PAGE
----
The most memorable NPC I encountered was a vampire pirate, he was named 'Janaan Baraka' from a  character in a CCG (I think it was 'Legend of the Burning Sands'). This was a character who got by on his reputation more than anything else. He surrounded himself with competent assistants, each of whom helped maintain the facade that he was an incredibly competent warrior and sorceror. I remember numerous people in a LARP being quite scared of this character, and it was only later when the truth was revealed that the cleverness of this character and his story became apparent.

5. Favourite Recurring NPC?

My favourite recurring NPC is simply referred to as 'Old Jed'. He has occurred in fantasy games, cyberpunk games, and even far future science fiction games. Old Jed is an amputee from a long forgotten multi-planar war, with hideouts scattered across the multiverse, the lower half of his body changes depending on the setting where he is found, often clockwork or steampunk legs, but possibly a wheelchair, or even a hover pad. Jed is a tinkerer able to fix almost anything that is damaged, this makes him a useful NPC, but his repairs often come with a price (and that leads to new stories and adventures). Most of my players come to learn that 'Old Jed' is a mean and surly coot, and a catalyst for change in the towns where he is found.

6. How can players make a world seem real?

Players can make a world seem more real by engaging with it, this involves adding their own story elements through their character, or even something as simple as taking on mannerisms and accent that help the immersion for the players around them. 

7. How can a GM make the stakes important? 

Stakes become important when they actually have an effect on play, and on the narrative. Simply killing a character as a result of a bad roll isn't really making a difference to the wider narrative, unless that character is important. Disposable character aren't a way to make stakes more important, instead the characters need to be built up, the players need to care about them (this is true for both characters and for NPCs). Places can be jeopardised in the same way, so can pieces of equipment or anything else. Similarly, as long as stakes have a permanent effect on the world, they become important. 

8. How can we get more people playing?

I think in recent years we have been seeing a lot more people playing, I think a more pertinent question is "How can we get more people playing RPGs other than D&D?" I think this is a case of showing that there are more games out there, and they all have the potential to tell very different types of stories. Not all RPGs are about murder-hoboing in a fantasy setting.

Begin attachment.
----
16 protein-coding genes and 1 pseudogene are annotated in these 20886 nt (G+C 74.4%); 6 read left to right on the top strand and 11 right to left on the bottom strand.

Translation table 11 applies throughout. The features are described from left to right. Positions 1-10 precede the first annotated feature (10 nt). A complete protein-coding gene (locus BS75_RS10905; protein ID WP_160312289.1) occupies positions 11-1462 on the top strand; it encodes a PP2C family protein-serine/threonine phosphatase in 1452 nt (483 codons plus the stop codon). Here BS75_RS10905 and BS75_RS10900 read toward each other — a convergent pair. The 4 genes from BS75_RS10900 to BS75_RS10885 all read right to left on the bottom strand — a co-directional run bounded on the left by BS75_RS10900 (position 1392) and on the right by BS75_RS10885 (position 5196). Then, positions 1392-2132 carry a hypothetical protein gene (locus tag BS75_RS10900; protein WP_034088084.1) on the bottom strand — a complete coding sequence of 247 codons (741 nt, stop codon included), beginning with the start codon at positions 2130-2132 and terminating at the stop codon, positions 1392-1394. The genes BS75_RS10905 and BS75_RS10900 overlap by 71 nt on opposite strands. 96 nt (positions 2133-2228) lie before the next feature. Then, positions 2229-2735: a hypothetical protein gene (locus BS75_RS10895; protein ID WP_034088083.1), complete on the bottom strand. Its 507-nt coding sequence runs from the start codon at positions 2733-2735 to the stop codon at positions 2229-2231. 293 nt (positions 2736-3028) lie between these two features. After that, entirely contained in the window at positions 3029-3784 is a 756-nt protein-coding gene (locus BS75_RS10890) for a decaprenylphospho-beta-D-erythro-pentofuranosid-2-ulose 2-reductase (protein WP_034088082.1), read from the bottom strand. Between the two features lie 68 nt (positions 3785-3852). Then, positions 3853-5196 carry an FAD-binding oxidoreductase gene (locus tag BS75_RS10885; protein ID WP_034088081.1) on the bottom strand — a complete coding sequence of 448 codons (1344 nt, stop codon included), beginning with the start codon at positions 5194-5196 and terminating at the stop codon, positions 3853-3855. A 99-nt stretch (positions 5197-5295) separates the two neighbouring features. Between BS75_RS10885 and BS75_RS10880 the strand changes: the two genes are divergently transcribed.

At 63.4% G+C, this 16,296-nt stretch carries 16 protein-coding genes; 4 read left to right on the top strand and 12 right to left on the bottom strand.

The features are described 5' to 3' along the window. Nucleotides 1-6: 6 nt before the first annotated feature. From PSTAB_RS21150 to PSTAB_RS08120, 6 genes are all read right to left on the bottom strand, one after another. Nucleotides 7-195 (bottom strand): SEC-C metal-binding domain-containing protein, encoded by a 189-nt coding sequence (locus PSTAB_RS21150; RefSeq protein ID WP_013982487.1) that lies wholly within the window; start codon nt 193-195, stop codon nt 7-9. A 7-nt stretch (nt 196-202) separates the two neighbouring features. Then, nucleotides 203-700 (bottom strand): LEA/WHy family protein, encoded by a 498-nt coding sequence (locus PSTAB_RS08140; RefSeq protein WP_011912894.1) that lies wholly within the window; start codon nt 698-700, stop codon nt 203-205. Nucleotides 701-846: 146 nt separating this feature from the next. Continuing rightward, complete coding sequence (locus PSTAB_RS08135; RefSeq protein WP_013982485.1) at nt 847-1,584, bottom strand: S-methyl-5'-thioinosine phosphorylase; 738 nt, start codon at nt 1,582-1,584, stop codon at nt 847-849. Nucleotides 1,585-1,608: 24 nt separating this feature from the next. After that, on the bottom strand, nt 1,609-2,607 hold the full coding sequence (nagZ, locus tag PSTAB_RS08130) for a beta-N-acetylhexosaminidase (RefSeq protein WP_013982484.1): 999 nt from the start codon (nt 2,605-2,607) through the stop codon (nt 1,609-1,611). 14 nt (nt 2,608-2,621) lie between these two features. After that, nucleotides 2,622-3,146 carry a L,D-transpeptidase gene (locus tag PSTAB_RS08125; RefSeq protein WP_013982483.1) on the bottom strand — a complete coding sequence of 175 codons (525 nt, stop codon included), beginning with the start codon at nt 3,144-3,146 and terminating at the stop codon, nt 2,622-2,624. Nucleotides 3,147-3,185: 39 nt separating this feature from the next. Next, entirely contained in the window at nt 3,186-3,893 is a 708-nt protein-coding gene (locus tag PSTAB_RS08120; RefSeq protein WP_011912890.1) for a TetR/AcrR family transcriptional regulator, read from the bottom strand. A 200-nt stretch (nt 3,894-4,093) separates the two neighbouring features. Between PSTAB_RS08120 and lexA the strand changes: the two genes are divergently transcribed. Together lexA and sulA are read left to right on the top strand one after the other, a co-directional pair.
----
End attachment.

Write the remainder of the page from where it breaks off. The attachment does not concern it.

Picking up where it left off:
9. How has a game surprised you?

I didn't expect to like "A Penny for my Thoughts" when I first encountered it. The procedural play just didn'tfeel like it would be something that appealed to me... then I played it. It was through this play that I saw how clever the simplicity of the game was. I think it was this moment that made me see the potential in the genre of game now referred to as "Story Games".

10. How has gaming changed you?

I met my wife of almost 15 years through gaming... enough said.

10 August, 2018

RPGaDay coming.

It's 10 days into August, and I haven't even started RPGaDay. In some regards there's too much happening, in others not enough. Basically, there's not much happening externally, so I'm working on lots of things to get them happening.

I'll probably write up 3 blocks of 10 responses each... starting with one this afternoon.

Then there's Game Chef to consider as well. 

07 August, 2018

Drawing Process

Just thought I'd share the process I've been going through for this introductory comic.

Step 1. I use artist mannequins to get the poses right. Using a desk lamp or two to get some interesting lighting effects, or in the case of the bottom photo, to set the lighting for an explosion. Once I've taken a few photos in a sequence, I combine them into a page layout.

Step 2. With the poses right and the page laid out, I cheat a bit here and use my computer monitor as a light box. Using a light weight paper over the screen, I trace the basic shapes of the figures, and the various bounding boxes that build up the page. This tracing is done at roughly 150% of the final image size, this is done for two reasons... the first means I can often add a bit more detail in the illustrations, the second means any mistakes that I make in the image will be reduced in the final image and less noticeable. I've added text here in the traditional comic onomatopoeia, using Photoshop to distort the lettering to look like it is bulging and exploding. Other text will be added after the images have been completed, but I'm trying to make sure there is ample room for speech bubbles later.